Airport opens new window to city

Xavier Smith • May 11, 2017 at 7:35 PM

The new Lebanon Airport terminal received its welcome to the community Thursday and marked an important step in the city’s development.

“I’ve spent at least five minutes with [T.O. Cragwall, Lebanon Airport Commission chairman], so I’ve heard about the history of the Lebanon airfield, what the airfield has done for the city and what impact it has made with our rich history. This terminal behind me – this beautiful building – signifies it will play a key role in the future of Lebanon, as well,” said Sarah Haston, Lebanon economic development director.

The two-story terminal building features the Lebanon Airport Commission’s office, a pilots’ lounge, corporate conference rooms, a quiet room, along with the Wilson County Joint Economic and Community Development Board, Class Bravo Air and additional corporate office space.


“This terminal is a testimonial about teamwork – teamwork that has been actively present for many years. In 1957, Arch and Lucille Agee began their term as fixed based operator for the city of Lebanon. They were here for 20 years, and during that 20-year period of time, they worked extremely hard. They demonstrated the usefulness of aviation to our businesses and our industry,” Cragwall said.

Lebanon Mayor Bernie Ash said the terminal would be the first stop for many businesses looking to locate to Lebanon and Wilson County.

“There are many other businesses moving into the Lebanon and one of the first places they stop is right here. When someone wants to move to Lebanon, they fly. They fly their private jet or airplane into the airport. They’re going to go into this beautiful building. If they’re looking for property, new business or to take care of the business they have, they’re going to take the elevator to the second floor for the JECDB,” Ash said.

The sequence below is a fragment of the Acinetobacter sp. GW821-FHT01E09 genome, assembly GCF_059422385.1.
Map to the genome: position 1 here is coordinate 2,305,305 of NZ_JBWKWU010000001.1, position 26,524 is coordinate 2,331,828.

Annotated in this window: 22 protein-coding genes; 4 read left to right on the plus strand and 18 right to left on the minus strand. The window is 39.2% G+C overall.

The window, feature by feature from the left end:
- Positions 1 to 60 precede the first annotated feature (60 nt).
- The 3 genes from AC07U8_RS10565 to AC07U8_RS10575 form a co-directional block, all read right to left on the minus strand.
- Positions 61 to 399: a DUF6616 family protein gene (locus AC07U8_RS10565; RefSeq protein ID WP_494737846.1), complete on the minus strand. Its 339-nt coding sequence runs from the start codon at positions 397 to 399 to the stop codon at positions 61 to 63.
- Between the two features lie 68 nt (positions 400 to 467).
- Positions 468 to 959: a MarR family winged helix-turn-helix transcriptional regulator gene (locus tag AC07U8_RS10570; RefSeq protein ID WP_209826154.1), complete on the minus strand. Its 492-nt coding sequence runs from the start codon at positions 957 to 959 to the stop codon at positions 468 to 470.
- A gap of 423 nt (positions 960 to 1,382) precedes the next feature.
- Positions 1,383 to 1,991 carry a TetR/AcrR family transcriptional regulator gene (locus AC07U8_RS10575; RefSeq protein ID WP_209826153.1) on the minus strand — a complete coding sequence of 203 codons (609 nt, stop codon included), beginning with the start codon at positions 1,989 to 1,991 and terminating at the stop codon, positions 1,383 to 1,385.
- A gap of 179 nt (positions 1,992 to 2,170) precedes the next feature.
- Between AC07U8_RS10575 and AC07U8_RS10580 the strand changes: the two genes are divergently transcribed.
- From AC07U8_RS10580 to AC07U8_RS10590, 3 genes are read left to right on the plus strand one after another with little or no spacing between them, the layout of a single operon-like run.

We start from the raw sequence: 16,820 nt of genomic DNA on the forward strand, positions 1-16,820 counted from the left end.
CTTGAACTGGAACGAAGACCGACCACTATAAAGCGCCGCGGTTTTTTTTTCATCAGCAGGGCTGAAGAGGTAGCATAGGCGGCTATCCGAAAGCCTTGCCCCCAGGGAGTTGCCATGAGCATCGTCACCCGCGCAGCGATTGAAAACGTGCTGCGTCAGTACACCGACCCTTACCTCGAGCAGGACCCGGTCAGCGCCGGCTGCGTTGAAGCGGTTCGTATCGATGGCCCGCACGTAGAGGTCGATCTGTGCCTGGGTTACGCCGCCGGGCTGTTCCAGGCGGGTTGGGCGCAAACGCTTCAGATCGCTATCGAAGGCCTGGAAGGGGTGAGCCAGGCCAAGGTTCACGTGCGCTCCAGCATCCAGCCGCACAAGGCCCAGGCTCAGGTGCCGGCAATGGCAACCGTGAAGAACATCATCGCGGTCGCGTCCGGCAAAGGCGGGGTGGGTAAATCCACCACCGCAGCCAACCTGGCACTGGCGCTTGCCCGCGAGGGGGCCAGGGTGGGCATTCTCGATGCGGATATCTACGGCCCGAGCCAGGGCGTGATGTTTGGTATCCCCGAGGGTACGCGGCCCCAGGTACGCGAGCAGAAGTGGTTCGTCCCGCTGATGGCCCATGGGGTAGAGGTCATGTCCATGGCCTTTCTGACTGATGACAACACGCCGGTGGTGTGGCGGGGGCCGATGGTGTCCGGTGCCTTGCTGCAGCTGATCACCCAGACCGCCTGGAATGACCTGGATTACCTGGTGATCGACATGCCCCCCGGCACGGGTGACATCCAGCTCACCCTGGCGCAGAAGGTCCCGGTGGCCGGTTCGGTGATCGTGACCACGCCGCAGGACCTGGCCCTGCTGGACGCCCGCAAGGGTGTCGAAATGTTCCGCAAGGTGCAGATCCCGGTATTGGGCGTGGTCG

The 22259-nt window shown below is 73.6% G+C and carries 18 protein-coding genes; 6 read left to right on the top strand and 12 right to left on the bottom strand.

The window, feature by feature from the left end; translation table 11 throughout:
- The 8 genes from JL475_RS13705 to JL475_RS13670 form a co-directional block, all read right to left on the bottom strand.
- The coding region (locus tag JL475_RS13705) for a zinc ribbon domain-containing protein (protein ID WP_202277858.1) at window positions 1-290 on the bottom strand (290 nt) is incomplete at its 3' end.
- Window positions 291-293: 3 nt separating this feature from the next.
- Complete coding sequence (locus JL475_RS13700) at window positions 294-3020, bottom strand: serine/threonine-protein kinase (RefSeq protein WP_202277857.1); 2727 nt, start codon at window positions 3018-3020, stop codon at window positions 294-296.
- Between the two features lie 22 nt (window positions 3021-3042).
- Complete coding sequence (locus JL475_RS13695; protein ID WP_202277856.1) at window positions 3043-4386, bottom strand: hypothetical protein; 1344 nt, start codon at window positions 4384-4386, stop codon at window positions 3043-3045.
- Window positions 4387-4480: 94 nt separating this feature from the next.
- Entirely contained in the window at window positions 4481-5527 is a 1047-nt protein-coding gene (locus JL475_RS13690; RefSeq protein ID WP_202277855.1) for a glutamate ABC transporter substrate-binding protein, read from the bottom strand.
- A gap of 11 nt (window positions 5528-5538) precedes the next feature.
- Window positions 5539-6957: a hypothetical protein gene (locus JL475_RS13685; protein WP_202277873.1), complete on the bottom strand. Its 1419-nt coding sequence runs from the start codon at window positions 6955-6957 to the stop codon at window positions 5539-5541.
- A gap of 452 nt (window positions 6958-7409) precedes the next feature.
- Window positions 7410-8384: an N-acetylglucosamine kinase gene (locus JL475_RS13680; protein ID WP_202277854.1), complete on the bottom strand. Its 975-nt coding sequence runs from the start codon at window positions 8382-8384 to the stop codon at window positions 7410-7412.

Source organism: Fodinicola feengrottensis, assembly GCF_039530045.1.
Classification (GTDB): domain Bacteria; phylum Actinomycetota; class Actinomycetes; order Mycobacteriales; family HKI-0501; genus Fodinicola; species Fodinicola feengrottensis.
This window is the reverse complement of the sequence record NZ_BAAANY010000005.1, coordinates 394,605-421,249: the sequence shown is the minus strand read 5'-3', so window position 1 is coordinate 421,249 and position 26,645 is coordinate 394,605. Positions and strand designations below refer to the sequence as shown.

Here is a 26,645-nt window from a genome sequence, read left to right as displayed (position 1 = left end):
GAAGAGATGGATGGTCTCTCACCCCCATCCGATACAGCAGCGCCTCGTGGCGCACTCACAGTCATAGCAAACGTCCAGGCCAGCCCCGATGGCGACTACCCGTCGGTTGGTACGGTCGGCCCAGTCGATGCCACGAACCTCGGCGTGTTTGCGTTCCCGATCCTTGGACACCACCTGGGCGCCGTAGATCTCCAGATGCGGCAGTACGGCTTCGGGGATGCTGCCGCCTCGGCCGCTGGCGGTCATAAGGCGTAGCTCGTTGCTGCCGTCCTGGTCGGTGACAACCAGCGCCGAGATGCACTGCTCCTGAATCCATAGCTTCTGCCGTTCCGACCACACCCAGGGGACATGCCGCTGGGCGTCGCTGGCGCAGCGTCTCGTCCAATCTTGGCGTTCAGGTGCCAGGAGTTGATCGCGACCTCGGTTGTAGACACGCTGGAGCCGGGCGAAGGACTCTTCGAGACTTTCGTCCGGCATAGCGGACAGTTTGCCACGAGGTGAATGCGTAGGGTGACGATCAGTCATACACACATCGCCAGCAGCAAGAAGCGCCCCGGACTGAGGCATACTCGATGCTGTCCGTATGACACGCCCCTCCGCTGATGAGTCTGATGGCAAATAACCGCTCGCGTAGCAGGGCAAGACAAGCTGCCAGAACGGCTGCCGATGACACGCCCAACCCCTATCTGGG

Wilson County Mayor Randall Hutto said the terminal was a city project that would have big payoffs for the entire county.

“These doors will open up things we’ve never even thought of – things that will be far past our understanding,” Hutto said. “The new players that will walk through these doors now create unlimited possibilities.”

Bill Orellana, Tennessee Department of Transportation aeronautics division director, said the terminal is the front door of the community and speaks volumes about the quality of business that’s conducted by city leaders and personnel.

“We have 79 airports in this state and 74 of them are known as general aviation airports. There probably aren’t any general aviation airports – certainly today – any nicer than what you have here,” he said. “It says, ‘we’re professional here in the community. We’re professional here at the airport. It’s a great place to do business and we welcome you.’”

The Lebanon Municipal Airport is one key subject of the city’s South Hartmann Drive corridor study. Lebanon airport manager Heather Bay said the terminal is one step in preparing for the area’s future.

“We are living in a profoundly adventitious time. In the history of the world, country, state, county or city, population is growing faster than ever before. The rate is unimaginable. We cannot fathom it. The numbers continue to grow. With that being said, this is only one of the many steps that has to be made for the future,” Bay said. 

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